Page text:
Excerpt of the Canadian Interiors press release :
« November 16, 2022
A survey of this year’s entries is like a splash of cool water on our face, showing us that truly gifted Canadian design leaders are bringing their A-game to what feels like an emerging new era for the built environment.
The human mind is programmed to look for patterns in seemingly unrelated information. Known in scientific parlance as patternicity or apophenia, pattern recognition is an integral element in the learning process, particularly because it comes in very handy when trying to predict what outcomes to expect when faced with new situations. Every year during what I call my Best of Canada phase (beginning with submissions and ending with printing the Awards issue) I try to dial up the pattern recognition parts of my brain to see if any noticeable ones present themselves. Of particular interest this year was the number of entries completed during peak COVID-19 (a sizeable number, with roughly a fifth of submissions completed in the first half of 2022 alone) and I was curious to see how many designs would exhibit a telling response to the pandemic by potentially reimagining a space’s role post-COVID.
As it turned out, surprisingly few projects fit that expectation. In fact, projects that caught the judges’ eyes and survived through various levels of cutting showed different pattern sets: interior environments with defined yet sober aesthetics; delicate treatment of materials and details; the right balance of light, texture and proportion; and a clear, well-balanced vision that placed users’ quality of life at the forefront. It was immensely reassuring to see these fundamental design doctrines employed and then elevated to such a degree in the 25th annual Canadian Interiors’ Best of Canada Awards, the country’s only design competition to focus on interior design projects and products without regard to size, budget or location. Interior designers, architects, decorators, and crafts persons form the community of design leaders shaping our built future, and the quality of their submissions illustrate that the pandemic has not knocked them off track. »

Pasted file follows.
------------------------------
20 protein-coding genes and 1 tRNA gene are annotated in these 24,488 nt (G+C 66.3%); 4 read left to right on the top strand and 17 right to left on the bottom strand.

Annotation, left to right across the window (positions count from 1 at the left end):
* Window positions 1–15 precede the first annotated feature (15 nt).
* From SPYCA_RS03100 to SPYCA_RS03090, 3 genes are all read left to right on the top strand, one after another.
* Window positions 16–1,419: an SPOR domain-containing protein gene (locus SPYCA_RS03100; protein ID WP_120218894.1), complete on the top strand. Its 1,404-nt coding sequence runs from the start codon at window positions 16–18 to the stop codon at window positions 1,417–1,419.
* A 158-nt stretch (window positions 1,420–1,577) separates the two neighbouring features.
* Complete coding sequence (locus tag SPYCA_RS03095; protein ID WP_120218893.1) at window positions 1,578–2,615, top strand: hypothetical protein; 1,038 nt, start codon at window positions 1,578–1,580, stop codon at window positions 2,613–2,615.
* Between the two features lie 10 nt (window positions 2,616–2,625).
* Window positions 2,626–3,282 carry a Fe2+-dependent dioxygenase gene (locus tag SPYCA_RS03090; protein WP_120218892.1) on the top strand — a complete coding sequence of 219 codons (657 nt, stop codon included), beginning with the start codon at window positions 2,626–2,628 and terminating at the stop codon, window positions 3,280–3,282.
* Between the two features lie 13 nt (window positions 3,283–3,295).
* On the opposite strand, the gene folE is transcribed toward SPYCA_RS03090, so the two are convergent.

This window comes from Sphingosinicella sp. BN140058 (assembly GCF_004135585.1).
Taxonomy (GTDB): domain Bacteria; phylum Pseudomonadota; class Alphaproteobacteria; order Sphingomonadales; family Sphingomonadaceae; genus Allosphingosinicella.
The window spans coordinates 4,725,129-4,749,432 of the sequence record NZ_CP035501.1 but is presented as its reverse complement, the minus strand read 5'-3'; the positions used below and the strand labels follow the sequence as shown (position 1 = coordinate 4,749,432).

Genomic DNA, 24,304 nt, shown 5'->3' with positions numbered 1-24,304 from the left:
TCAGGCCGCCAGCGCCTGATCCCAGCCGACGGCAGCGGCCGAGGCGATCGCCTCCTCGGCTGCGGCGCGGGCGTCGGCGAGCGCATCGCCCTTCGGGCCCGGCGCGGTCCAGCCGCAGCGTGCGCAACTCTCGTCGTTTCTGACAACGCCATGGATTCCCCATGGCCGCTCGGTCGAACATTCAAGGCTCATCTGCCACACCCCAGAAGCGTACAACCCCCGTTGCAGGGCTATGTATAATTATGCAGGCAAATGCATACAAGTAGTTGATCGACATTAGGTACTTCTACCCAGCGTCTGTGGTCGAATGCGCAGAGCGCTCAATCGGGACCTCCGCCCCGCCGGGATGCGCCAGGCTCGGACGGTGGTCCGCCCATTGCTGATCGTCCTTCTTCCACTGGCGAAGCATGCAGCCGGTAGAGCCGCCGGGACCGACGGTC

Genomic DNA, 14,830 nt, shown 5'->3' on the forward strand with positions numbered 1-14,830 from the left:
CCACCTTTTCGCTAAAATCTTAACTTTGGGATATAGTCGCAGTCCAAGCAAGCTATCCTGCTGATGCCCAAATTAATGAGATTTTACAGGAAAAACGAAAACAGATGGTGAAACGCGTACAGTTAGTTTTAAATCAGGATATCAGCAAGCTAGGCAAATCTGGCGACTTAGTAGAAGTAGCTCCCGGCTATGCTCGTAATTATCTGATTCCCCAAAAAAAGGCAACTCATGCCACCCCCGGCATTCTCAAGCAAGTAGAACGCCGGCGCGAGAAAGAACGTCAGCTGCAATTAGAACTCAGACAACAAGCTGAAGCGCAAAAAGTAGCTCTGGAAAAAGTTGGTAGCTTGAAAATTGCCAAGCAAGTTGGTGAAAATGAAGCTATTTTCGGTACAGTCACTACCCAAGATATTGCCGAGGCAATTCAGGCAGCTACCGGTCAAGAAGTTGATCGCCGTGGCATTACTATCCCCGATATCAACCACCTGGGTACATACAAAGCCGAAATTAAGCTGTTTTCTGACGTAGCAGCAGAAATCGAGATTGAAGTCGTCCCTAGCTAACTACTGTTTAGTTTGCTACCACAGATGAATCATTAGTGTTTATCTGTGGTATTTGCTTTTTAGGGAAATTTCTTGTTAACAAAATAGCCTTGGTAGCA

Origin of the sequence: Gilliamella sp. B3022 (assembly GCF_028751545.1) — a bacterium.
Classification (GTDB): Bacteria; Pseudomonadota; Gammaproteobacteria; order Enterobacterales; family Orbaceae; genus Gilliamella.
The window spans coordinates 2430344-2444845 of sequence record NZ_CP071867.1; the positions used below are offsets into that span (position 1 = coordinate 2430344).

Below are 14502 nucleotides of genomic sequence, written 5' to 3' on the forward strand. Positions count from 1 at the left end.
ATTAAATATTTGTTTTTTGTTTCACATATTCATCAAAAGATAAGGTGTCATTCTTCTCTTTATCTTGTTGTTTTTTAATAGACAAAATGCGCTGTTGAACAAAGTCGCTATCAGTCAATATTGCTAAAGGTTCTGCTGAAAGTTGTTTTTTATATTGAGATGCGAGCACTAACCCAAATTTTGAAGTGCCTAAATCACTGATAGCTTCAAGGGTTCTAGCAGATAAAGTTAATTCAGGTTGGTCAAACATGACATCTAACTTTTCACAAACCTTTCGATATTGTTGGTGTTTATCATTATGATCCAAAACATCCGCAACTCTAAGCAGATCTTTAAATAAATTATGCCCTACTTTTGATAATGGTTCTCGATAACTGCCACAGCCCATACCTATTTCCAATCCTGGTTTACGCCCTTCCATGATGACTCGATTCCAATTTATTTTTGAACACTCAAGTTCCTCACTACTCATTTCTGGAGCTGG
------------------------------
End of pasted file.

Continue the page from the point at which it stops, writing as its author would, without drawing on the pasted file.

Winning projects by firms from Québec :
- PROJECT OF THE YEAR: Mouvement Desjardins’ Executive Floors at the Complexe Desjardins (Montréal) by Provencher_Roy Design D’Intérieur, Montréal
- JUDGE’S PICK: Chaise Elsie by Appareil Atelier for Les Jardins de Métis, Montréal
- Hospitality Category: VIA Rail Station Business Lounge (Ottawa) by Provencher_Roy Design D’Intérieur, Montréal
- Institutional Category: Centre de glaces de Québec (Québec City) by Lemay + Ardoises Architecture, Montréal
- Office Category: Vention (Montréal) by Blanchette Architectes, Montréal
- Residential Category: De la Cime (Montréal) by Appareil Architecture, Montréal
- Single Detail Category: Club Cossette (Montréal) by Signature design communication & LAAB (Laboratory of Applied Architecture & Brandscaping), Montréal